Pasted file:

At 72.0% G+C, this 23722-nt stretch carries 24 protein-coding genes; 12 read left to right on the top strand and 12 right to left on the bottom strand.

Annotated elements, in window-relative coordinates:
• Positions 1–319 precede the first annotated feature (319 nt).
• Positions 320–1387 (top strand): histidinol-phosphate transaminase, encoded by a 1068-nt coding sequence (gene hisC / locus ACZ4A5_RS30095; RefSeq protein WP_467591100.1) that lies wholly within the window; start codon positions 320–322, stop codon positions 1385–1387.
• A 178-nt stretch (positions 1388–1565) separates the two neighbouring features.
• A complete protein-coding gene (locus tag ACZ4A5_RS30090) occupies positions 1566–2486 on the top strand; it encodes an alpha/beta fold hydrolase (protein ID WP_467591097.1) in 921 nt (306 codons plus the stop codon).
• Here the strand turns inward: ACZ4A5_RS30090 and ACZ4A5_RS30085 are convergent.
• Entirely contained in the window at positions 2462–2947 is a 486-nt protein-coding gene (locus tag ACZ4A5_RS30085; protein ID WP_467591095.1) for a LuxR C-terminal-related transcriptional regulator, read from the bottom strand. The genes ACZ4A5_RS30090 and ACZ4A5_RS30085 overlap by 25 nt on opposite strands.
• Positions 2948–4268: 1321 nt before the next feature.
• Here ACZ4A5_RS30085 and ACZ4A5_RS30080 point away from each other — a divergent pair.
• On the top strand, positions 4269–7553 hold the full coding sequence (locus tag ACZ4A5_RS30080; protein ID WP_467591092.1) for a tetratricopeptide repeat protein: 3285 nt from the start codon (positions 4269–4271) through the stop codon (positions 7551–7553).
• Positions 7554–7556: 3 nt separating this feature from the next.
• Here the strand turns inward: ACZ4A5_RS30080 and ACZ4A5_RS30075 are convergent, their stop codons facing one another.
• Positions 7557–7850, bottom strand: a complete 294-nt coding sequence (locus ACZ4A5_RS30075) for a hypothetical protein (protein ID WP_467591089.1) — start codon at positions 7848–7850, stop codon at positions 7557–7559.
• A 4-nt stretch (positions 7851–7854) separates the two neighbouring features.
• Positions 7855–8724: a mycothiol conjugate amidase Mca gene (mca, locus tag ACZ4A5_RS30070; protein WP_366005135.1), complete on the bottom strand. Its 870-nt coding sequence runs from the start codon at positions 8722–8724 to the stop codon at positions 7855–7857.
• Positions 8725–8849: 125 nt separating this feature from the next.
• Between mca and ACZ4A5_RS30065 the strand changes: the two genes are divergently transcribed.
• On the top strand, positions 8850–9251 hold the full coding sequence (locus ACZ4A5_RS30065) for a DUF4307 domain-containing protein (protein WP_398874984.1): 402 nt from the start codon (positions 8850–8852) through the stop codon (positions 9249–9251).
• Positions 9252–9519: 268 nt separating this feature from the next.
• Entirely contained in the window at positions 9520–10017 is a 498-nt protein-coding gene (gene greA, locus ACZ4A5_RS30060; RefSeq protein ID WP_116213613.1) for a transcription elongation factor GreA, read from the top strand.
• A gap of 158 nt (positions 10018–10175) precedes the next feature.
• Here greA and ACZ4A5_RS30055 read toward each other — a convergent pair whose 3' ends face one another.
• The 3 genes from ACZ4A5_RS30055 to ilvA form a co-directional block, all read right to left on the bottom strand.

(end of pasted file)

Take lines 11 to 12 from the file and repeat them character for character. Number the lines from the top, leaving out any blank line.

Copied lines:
• On the top strand, positions 4269–7553 hold the full coding sequence (locus tag ACZ4A5_RS30080; protein ID WP_467591092.1) for a tetratricopeptide repeat protein: 3285 nt from the start codon (positions 4269–4271) through the stop codon (positions 7551–7553).
• Positions 7554–7556: 3 nt separating this feature from the next.